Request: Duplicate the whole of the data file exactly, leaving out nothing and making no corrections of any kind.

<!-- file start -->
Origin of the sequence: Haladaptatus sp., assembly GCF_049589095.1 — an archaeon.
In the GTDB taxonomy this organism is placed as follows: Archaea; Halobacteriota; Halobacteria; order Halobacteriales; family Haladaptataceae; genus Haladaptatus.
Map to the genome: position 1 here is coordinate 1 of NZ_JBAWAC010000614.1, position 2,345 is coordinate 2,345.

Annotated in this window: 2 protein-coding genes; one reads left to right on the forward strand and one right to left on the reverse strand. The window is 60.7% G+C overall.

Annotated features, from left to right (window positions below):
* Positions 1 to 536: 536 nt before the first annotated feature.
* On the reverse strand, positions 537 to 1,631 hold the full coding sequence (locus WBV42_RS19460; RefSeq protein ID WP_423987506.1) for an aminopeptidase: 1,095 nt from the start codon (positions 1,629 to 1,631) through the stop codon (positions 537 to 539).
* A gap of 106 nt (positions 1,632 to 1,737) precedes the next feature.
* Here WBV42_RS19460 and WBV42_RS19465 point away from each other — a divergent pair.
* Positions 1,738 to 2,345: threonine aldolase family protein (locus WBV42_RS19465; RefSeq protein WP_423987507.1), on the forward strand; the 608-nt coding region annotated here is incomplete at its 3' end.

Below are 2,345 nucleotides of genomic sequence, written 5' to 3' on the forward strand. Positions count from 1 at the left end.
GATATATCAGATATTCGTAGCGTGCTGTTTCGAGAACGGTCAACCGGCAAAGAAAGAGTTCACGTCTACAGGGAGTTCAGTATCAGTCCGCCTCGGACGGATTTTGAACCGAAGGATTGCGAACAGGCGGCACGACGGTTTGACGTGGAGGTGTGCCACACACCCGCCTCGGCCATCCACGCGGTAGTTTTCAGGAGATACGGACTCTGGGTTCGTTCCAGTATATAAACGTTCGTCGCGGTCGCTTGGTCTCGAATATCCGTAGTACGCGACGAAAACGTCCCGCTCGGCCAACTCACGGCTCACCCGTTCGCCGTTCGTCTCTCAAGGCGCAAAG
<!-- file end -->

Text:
Origin of the sequence: Haladaptatus sp., assembly GCF_049589095.1 — an archaeon.
In the GTDB taxonomy this organism is placed as follows: Archaea; Halobacteriota; Halobacteria; order Halobacteriales; family Haladaptataceae; genus Haladaptatus.
Map to the genome: position 1 here is coordinate 1 of NZ_JBAWAC010000614.1, position 2,345 is coordinate 2,345.

Annotated in this window: 2 protein-coding genes; one reads left to right on the forward strand and one right to left on the reverse strand. The window is 60.7% G+C overall.

Annotated features, from left to right (window positions below):
* Positions 1 to 536: 536 nt before the first annotated feature.
* On the reverse strand, positions 537 to 1,631 hold the full coding sequence (locus WBV42_RS19460; RefSeq protein ID WP_423987506.1) for an aminopeptidase: 1,095 nt from the start codon (positions 1,629 to 1,631) through the stop codon (positions 537 to 539).
* A gap of 106 nt (positions 1,632 to 1,737) precedes the next feature.
* Here WBV42_RS19460 and WBV42_RS19465 point away from each other — a divergent pair.
* Positions 1,738 to 2,345: threonine aldolase family protein (locus WBV42_RS19465; RefSeq protein WP_423987507.1), on the forward strand; the 608-nt coding region annotated here is incomplete at its 3' end.

Below are 2,345 nucleotides of genomic sequence, written 5' to 3' on the forward strand. Positions count from 1 at the left end.
GATATATCAGATATTCGTAGCGTGCTGTTTCGAGAACGGTCAACCGGCAAAGAAAGAGTTCACGTCTACAGGGAGTTCAGTATCAGTCCGCCTCGGACGGATTTTGAACCGAAGGATTGCGAACAGGCGGCACGACGGTTTGACGTGGAGGTGTGCCACACACCCGCCTCGGCCATCCACGCGGTAGTTTTCAGGAGATACGGACTCTGGGTTCGTTCCAGTATATAAACGTTCGTCGCGGTCGCTTGGTCTCGAATATCCGTAGTACGCGACGAAAACGTCCCGCTCGGCCAACTCACGGCTCACCCGTTCGCCGTTCGTCTCTCAAGGCGCAAAG